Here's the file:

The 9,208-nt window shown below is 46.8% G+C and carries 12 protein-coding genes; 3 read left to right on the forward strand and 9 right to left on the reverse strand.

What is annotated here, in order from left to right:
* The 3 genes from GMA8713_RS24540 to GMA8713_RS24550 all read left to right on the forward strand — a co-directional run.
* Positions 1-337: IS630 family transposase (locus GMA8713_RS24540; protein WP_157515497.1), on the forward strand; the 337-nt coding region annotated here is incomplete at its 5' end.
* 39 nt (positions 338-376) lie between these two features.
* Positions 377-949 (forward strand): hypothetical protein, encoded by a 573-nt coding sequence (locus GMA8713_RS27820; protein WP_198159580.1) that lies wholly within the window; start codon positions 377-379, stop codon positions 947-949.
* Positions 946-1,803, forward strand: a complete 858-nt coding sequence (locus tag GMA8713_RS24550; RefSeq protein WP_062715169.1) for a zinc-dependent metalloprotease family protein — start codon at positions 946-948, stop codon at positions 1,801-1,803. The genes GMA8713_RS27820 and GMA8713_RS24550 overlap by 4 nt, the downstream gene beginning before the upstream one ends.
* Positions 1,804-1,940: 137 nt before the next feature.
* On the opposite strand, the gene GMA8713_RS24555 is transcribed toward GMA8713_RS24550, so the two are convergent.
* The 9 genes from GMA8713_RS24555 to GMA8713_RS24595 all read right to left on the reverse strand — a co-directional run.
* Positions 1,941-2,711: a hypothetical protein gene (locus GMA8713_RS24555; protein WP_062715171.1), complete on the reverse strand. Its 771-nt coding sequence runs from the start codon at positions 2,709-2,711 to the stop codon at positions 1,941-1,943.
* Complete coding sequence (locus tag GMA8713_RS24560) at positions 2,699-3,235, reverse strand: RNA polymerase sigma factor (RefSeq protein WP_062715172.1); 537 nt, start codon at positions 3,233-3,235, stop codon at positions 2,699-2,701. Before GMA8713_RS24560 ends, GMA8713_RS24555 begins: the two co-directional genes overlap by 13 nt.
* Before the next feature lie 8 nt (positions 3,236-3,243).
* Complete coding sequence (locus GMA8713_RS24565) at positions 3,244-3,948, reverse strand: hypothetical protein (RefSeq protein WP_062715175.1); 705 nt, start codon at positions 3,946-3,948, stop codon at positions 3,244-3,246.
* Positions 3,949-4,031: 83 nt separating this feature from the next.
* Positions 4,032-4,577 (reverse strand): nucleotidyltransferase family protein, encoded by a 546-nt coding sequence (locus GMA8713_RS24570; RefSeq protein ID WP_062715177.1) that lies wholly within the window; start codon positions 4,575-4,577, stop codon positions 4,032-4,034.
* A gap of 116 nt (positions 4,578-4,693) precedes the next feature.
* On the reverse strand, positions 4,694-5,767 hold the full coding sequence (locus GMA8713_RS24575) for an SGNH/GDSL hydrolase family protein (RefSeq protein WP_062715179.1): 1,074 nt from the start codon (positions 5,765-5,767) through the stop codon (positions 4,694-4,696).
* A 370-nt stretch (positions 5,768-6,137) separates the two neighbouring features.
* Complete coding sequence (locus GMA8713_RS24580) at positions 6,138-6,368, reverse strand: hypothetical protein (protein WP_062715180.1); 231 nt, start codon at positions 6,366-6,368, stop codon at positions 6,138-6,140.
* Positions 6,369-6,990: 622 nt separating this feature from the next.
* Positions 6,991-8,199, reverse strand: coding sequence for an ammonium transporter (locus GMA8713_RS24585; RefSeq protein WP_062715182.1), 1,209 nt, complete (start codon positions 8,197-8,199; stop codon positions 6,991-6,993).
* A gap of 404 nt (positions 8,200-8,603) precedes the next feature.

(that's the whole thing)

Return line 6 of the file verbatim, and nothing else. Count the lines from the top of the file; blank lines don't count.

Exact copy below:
* Positions 377-949 (forward strand): hypothetical protein, encoded by a 573-nt coding sequence (locus GMA8713_RS27820; protein WP_198159580.1) that lies wholly within the window; start codon positions 377-379, stop codon positions 947-949.